Anita Linda, 95, saw PH cinema through 3 golden ages | Inquirer Entertainment
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Anita Linda, 95, saw PH cinema through 3 golden ages

/ 05:20 AM June 11, 2020
Anita Linda

GLAMOR AND TALENT Anita Linda’s acting career spanned almost 80 years. —CONTRIBUTED

MANILA, Philippines — The country’s entertainment industry lost one of its most enduring and endearing icons on Wednesday with the death of Anita Linda, the oldest Filipino actress to remain active in show biz, at the age of 95.

Making her screen debut in a movie that premiered during the Japanese occupation, Linda—best known to contemporary audiences for her mother or grandmother roles—saw how local filmmaking developed and evolved. As Adolfo Alix Jr., the last director to work with her, put it: “She was the only actress to experience the three golden ages of Philippine cinema.’’

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“She was able to work with all the great directors of the past, like Gerry de Leon, Lino Brocka, Ishmael Bernal, Joey Gosiengfiao, and then with Mike de Leon,’’ Alix said. ‘’She was the favorite of everyone.’’

Another award-winning filmmaker, Brillante Mendoza, described Linda as a screen legend who “had lived a full life. If she could, she’d tell us that she had already accomplished her mission.’’

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Prewar discovery

Linda was born Alice Buenaflor Lake on Nov. 23, 1924 in Pasay City to American soldier and mining engineer James Lake and Gorgonia Buenaflor. At the time, the country’s fledgling film industry was only 5 years old. The first Filipino film—Jose Nepomuceno’s “Dalagang Bukid’’—was released in September 1919.

She was discovered as a talent by the late National Artist for Film Lamberto Avellana while watching a stage show at Avenue Theater in Manila. Avellana gave her the screen name Anita Linda and cast her in “Tia Juana,” her first film under LVN Pictures. Shot before World War II reached the country, the movie was finally shown in 1943, at the height of the Japanese occupation.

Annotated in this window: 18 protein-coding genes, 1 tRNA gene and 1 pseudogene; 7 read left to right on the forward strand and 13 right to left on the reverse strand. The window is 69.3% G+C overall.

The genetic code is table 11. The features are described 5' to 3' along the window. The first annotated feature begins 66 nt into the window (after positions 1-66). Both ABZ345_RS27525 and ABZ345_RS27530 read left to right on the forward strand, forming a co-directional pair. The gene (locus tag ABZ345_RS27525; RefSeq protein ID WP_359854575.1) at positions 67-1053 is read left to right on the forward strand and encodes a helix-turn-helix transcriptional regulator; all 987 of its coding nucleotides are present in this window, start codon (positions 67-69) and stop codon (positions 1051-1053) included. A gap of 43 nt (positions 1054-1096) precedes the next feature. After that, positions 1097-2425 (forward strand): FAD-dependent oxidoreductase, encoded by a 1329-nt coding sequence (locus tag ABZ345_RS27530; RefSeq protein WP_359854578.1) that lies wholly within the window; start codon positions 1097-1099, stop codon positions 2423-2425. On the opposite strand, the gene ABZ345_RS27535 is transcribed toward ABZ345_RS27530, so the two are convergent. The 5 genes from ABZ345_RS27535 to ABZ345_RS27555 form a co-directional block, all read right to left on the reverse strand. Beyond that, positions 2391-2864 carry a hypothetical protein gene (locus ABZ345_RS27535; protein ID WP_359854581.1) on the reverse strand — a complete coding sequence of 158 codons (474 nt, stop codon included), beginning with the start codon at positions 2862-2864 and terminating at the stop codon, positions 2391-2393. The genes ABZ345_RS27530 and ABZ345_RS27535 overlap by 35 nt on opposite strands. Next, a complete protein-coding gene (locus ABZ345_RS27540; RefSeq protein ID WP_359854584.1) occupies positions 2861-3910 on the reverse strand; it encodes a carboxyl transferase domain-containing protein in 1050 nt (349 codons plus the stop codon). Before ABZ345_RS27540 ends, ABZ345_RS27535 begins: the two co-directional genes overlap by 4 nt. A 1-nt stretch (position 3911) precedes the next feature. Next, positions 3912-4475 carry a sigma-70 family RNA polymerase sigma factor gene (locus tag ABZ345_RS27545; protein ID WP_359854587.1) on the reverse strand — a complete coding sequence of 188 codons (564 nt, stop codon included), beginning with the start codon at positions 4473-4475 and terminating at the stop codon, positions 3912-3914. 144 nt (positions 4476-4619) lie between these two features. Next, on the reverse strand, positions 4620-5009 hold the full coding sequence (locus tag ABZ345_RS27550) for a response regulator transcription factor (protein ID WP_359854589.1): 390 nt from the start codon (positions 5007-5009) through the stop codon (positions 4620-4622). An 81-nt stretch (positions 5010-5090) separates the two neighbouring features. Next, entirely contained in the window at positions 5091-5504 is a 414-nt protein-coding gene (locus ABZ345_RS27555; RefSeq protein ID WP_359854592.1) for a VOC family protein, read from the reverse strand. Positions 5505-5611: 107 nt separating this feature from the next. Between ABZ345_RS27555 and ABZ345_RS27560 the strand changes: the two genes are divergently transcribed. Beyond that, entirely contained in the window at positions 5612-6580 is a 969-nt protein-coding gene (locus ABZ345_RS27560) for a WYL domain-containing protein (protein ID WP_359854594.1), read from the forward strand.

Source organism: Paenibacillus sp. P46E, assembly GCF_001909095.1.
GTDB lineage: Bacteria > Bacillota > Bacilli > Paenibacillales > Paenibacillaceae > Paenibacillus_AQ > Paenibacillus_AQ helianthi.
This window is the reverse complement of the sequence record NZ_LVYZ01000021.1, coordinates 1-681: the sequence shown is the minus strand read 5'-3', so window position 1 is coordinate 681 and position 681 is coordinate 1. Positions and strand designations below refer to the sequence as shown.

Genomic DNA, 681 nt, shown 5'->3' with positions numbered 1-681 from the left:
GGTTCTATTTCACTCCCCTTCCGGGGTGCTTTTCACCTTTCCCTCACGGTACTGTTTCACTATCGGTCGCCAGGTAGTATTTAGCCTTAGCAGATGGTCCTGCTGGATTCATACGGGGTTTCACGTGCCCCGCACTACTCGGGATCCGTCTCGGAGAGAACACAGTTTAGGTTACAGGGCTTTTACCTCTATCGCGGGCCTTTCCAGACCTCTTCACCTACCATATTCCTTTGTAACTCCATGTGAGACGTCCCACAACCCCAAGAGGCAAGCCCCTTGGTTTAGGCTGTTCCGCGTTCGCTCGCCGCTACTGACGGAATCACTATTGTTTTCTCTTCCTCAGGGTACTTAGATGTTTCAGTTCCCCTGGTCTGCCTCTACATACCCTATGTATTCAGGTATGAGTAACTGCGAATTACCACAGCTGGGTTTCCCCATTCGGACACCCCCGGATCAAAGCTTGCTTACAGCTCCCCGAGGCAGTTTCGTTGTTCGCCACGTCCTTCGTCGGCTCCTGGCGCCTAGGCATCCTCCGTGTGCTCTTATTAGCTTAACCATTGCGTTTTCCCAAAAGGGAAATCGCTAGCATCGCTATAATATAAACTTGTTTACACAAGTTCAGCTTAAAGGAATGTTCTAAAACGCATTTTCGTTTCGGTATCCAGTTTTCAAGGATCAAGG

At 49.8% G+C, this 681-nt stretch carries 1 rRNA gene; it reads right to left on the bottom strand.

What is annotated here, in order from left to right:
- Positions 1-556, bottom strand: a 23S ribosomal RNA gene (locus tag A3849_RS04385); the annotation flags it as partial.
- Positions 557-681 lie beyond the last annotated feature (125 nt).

After the war, in 1947, she resumed acting under Premiere Productions, appearing in Avellana’s “Sekretang Hong Kong” with the comedic duo Pugo and Togo. She bagged her first leading role that year in “Alyas Sakim,” with costar Leopoldo Salcedo.

Winning in her 70s, 80s

Linda’s uninterrupted career saw her being paired with a host of fellow icons, including the late Fernando Poe Jr. and Dolphy. At 74, she became the oldest actress to win a Famas Award, as best supporting actress in Mario O’Hara’s “Ang Babae sa Bubungang Lata” (1998).

Brillante Mendoza first worked with Linda in “Takaw Tukso” in 1986, and again in 2009 in “Lola,” which won her the best actress trophy in the 2010 Asia-Pacific Film Festival.Mendoza and Linda last worked together in 2012 for “Captive,” which also featured French actress Isabelle Huppert.

Linda was already an octogenarian when she first worked with Alix in “Tambolista” (2007) and in “Adela” (2009). The second film earned her best actress honors in the 10th Cinemanila International Film Festival at age 83. They would do their third project together, “Presa,” in 2011. In “Circa” (2019), their last collaboration, Linda played mother to the characters of Gina Alajar, Laurice Guillen and Jaclyn Jose.

The veteran actress had complained of difficulty in breathing prior to her death on Wednesday morning at her Las Piñas City residence, according to her daughter Francesca Legazpi.

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Her remains were cremated later that day at Manila Memorial Park in Parañaque.

Linda is also survived by her son Fred, who is based in the United States.

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